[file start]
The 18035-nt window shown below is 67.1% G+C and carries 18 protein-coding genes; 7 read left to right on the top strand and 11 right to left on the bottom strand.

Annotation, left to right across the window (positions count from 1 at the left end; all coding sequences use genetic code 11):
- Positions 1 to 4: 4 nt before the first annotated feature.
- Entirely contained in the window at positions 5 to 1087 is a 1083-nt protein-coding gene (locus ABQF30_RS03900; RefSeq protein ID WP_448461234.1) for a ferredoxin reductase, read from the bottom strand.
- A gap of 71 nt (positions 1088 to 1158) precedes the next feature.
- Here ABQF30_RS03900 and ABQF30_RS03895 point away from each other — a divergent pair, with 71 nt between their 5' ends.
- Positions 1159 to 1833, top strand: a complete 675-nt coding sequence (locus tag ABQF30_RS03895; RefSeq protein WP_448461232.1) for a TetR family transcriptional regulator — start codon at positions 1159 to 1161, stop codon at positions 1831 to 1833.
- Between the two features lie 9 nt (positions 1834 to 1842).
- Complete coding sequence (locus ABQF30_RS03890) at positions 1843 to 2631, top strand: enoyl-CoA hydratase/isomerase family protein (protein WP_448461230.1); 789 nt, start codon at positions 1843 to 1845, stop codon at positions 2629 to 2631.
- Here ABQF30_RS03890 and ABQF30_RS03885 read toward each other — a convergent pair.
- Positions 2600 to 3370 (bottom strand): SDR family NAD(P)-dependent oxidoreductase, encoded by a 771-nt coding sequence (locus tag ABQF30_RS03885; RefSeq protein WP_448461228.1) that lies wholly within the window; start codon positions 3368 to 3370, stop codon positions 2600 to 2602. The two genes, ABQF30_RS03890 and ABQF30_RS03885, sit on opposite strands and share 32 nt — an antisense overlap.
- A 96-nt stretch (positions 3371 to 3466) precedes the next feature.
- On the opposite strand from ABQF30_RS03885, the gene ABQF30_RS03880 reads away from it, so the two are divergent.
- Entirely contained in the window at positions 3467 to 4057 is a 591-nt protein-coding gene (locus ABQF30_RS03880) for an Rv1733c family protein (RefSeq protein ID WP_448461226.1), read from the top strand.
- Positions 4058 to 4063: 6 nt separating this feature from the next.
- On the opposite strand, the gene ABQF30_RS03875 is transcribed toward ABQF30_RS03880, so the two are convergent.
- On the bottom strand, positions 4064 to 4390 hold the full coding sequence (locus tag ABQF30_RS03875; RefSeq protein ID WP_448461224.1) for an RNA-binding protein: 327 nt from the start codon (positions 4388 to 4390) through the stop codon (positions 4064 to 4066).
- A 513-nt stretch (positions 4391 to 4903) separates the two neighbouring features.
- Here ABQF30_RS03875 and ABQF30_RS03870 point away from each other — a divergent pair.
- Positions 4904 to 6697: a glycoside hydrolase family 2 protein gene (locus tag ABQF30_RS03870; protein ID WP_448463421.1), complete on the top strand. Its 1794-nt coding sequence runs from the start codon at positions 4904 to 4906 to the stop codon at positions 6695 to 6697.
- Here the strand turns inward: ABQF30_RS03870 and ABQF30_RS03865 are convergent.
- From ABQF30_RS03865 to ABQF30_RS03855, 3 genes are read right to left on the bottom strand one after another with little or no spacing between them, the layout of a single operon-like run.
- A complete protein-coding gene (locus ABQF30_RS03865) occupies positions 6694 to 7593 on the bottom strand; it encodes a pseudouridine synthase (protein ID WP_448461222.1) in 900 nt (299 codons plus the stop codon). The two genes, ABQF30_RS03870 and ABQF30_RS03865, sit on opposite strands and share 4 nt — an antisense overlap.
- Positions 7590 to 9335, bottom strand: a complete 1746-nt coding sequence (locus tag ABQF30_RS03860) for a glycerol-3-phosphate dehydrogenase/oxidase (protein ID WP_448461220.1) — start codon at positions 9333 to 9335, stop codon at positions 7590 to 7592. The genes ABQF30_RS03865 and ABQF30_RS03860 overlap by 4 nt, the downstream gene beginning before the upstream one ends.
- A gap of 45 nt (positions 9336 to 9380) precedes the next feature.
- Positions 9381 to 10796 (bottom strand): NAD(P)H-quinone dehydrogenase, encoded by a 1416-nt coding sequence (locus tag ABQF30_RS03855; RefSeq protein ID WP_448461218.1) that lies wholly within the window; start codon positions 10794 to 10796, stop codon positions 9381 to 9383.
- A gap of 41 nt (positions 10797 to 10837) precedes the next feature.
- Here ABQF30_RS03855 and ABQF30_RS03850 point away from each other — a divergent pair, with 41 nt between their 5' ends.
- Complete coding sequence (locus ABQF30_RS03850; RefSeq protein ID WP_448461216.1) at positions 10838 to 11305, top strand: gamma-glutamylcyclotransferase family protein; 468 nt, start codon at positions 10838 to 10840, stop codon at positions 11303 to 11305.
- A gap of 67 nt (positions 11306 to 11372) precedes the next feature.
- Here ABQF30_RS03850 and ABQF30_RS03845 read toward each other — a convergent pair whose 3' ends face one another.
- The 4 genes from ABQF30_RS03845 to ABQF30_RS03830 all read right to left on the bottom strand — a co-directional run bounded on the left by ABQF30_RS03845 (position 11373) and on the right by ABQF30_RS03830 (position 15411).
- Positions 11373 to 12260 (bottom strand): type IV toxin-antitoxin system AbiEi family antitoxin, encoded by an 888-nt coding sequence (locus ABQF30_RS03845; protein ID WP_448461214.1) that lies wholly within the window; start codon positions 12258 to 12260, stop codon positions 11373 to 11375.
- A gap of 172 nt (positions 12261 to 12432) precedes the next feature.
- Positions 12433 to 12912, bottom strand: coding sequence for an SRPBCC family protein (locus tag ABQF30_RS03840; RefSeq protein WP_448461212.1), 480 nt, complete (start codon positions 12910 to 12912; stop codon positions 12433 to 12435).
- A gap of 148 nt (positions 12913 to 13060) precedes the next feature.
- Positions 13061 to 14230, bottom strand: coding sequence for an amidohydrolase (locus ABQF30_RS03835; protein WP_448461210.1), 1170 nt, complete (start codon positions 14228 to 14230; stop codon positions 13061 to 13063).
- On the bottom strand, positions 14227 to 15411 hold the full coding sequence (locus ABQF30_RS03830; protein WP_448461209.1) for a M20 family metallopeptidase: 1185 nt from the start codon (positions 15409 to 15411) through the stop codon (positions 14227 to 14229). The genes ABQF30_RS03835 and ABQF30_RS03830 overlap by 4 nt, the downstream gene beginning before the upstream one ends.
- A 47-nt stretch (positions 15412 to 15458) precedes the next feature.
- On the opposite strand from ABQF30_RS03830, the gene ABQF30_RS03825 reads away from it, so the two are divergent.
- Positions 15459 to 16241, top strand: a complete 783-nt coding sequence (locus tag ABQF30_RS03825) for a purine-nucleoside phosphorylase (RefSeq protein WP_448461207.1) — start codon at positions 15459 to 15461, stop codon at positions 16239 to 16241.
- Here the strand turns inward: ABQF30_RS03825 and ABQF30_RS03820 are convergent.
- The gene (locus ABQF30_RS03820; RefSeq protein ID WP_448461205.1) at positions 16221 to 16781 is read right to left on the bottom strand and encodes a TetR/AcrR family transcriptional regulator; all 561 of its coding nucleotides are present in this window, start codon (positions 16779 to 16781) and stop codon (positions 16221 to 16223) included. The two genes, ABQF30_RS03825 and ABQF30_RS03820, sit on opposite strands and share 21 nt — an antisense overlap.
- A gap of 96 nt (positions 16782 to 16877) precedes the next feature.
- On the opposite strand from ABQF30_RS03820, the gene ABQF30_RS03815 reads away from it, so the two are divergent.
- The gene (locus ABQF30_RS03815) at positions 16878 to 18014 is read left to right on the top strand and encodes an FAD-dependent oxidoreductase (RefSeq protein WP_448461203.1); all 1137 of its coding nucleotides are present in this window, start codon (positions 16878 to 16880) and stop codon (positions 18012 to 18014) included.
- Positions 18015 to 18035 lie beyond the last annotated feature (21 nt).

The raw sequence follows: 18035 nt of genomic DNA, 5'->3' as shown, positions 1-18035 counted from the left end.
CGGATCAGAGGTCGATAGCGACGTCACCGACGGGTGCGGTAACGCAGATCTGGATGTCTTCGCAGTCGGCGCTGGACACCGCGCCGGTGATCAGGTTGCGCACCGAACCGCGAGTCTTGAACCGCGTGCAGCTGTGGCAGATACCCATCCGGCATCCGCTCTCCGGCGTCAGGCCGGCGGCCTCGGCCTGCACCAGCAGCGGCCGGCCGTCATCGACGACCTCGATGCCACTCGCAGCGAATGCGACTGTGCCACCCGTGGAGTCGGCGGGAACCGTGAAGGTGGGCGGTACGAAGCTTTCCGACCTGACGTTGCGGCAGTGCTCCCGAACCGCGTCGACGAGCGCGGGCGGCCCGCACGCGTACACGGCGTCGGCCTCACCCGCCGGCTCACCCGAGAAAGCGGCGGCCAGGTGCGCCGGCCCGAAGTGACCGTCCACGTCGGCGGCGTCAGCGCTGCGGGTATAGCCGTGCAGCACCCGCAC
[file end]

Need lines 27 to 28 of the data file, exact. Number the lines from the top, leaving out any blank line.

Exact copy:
- A gap of 41 nt (positions 10797 to 10837) precedes the next feature.
- Here ABQF30_RS03855 and ABQF30_RS03850 point away from each other — a divergent pair, with 41 nt between their 5' ends.